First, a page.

It kind of blew my mind that he thought that. No shame if you’ve ever wondered that about yourself—but personally I can’t say I have. (Don’t get me wrong, I’ve got plenty of issues. But thinking of myself as a really great candidate for the Second Coming isn’t one of them.) 

I’m not Jesus. I’m clear on that. But sometimes when I read stories about Jesus in the Bible, I find myself tending to place myself, by default, in Jesus’ role. 

As I read our story from the gospel of John, I imagine what it might be like to turn over some tables. I read the story and think, Okay. Jesus got angry, and he did some kind of dramatic stuff with that anger. He was flipping over tables. He had some direct words to say: “Stop turning my Father’s house into a market.”

If we identify ourselves with Jesus in this story, we might find ourselves asking questions like these: Do we have this kind of zeal? Are we this passionate? And if not, why not? What keeps us from it? How God might be inviting us to express our own zeal? What might it look like for us to get out there and turn over some tables?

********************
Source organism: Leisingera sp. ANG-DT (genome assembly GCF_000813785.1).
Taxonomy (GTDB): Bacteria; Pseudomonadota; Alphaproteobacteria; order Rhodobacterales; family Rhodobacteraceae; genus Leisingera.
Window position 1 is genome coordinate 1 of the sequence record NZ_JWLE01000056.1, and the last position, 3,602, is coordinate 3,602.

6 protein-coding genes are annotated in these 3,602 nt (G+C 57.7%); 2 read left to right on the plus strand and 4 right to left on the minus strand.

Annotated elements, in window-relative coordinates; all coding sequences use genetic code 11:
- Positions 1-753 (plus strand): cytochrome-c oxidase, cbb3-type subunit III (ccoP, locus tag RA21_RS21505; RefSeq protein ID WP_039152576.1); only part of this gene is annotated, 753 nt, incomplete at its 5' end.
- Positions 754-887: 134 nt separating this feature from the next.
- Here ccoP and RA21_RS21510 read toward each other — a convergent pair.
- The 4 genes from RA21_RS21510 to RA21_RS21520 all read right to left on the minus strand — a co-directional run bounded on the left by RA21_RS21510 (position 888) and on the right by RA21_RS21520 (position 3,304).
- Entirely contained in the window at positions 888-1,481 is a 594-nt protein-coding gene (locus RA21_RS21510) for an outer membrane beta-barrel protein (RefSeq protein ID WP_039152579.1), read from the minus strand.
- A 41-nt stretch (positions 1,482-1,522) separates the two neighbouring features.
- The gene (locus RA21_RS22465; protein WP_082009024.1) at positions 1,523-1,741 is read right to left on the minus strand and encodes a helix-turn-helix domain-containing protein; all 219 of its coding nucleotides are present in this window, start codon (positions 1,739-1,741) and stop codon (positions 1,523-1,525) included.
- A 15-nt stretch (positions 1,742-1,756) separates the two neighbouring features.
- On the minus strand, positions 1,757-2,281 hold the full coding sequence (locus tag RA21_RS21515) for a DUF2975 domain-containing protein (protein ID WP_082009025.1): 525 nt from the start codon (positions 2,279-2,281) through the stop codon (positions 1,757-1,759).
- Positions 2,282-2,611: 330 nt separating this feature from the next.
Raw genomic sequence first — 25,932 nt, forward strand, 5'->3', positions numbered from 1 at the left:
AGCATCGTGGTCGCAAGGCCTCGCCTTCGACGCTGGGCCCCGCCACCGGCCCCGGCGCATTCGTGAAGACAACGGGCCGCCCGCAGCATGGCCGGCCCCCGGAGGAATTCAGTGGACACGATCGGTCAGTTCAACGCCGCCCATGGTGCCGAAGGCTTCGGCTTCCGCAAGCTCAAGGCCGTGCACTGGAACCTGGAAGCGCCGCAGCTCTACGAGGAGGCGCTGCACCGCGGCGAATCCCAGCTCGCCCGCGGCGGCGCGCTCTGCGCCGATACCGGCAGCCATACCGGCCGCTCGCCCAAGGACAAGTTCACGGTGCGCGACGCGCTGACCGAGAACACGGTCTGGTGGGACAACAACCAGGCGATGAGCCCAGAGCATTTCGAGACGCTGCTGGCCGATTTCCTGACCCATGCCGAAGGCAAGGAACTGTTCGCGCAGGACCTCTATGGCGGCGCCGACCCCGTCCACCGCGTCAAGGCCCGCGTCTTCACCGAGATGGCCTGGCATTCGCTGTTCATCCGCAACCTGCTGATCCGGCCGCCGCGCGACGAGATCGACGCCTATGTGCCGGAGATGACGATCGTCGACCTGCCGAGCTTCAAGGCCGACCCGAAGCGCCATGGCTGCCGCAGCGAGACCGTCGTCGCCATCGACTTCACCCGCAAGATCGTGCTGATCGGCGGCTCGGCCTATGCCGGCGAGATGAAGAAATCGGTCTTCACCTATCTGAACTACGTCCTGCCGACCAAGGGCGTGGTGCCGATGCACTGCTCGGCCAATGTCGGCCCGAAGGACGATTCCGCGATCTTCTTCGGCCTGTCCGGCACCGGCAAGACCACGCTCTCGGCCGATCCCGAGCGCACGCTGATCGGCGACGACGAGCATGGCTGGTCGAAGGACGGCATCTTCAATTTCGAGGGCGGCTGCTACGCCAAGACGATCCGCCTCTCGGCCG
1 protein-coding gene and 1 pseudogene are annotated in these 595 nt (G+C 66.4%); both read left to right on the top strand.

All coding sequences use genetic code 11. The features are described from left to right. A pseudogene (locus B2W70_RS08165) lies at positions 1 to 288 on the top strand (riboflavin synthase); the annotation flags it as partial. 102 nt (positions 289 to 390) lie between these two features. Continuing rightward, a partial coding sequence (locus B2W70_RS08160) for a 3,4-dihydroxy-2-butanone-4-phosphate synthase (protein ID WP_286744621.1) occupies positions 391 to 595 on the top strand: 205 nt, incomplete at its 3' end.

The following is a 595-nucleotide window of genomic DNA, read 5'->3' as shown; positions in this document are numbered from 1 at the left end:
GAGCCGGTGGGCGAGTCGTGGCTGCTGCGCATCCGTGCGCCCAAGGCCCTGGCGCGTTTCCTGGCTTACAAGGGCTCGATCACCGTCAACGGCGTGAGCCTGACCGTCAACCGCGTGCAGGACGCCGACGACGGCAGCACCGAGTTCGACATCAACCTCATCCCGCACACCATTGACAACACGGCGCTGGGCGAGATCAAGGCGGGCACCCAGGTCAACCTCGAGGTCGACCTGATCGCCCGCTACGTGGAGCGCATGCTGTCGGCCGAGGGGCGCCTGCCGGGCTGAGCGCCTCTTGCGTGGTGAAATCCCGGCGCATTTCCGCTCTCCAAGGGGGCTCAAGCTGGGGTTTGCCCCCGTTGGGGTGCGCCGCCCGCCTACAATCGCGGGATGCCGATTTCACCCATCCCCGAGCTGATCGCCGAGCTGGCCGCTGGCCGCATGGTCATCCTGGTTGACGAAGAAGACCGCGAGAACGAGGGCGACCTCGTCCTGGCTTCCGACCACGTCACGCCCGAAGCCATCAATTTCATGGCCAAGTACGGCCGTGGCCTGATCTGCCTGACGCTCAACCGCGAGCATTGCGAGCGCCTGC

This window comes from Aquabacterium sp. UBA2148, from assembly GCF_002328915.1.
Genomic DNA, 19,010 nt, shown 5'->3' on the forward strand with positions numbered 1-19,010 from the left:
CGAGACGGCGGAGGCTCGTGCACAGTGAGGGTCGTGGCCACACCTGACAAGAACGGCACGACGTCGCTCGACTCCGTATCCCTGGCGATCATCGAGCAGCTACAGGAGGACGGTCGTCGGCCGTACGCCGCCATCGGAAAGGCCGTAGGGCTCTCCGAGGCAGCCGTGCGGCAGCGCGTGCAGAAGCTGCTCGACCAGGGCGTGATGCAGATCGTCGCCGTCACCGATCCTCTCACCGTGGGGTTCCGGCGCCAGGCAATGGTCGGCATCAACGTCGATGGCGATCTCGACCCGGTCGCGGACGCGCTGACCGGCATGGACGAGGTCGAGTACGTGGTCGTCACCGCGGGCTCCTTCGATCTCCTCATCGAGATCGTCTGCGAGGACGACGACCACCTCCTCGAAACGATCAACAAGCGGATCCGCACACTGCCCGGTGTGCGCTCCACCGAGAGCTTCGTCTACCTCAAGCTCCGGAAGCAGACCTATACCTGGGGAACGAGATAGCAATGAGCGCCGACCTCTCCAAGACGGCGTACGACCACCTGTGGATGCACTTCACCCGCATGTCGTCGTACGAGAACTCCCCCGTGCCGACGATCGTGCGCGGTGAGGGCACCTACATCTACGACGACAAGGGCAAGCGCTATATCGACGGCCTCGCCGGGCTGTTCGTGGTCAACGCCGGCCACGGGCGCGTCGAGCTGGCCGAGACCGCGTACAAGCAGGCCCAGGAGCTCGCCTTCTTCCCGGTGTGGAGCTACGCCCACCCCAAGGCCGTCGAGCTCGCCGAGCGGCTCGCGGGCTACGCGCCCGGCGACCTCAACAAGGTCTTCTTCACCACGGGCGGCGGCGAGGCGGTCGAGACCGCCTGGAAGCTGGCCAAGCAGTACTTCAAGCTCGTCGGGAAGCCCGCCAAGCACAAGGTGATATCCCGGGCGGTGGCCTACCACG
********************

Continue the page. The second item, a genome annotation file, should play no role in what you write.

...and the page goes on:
These can be good questions. I think they’re all good things to think about. 

But I think another valid question is this: Is Jesus the only person we’re meant to identify ourselves with in this story? Is he even the main person we’re meant to identify with? 

There are plenty of other characters. What might these events look like through their eyes, and what might we learn from that? If we place ourselves somewhere else in the story, what other kinds of questions might that raise for us?

I find myself curious how we might see this passage in a different light if we put ourselves not in the shoes of Jesus, but in the shoes of the people the text calls “the Jews.” And I’m going to replace “Jews” here with something more like “good religious folks”—because I don’t think the point is their specific Jewishness, at least not in a way that translates easily to today, but the fact that they’re sincere, well-intentioned people of faith. Perhaps not unlike many of us.

What happens when we imagine ourselves among these people milling about in the crowds in the temple courts? 

We’ve come to Jerusalem, to the temple, to worship. To celebrate Passover. We may have come from a long way away, a sort of yearly religious pilgrimage. Maybe we’re still dusty from walking miles and miles along dirt roads.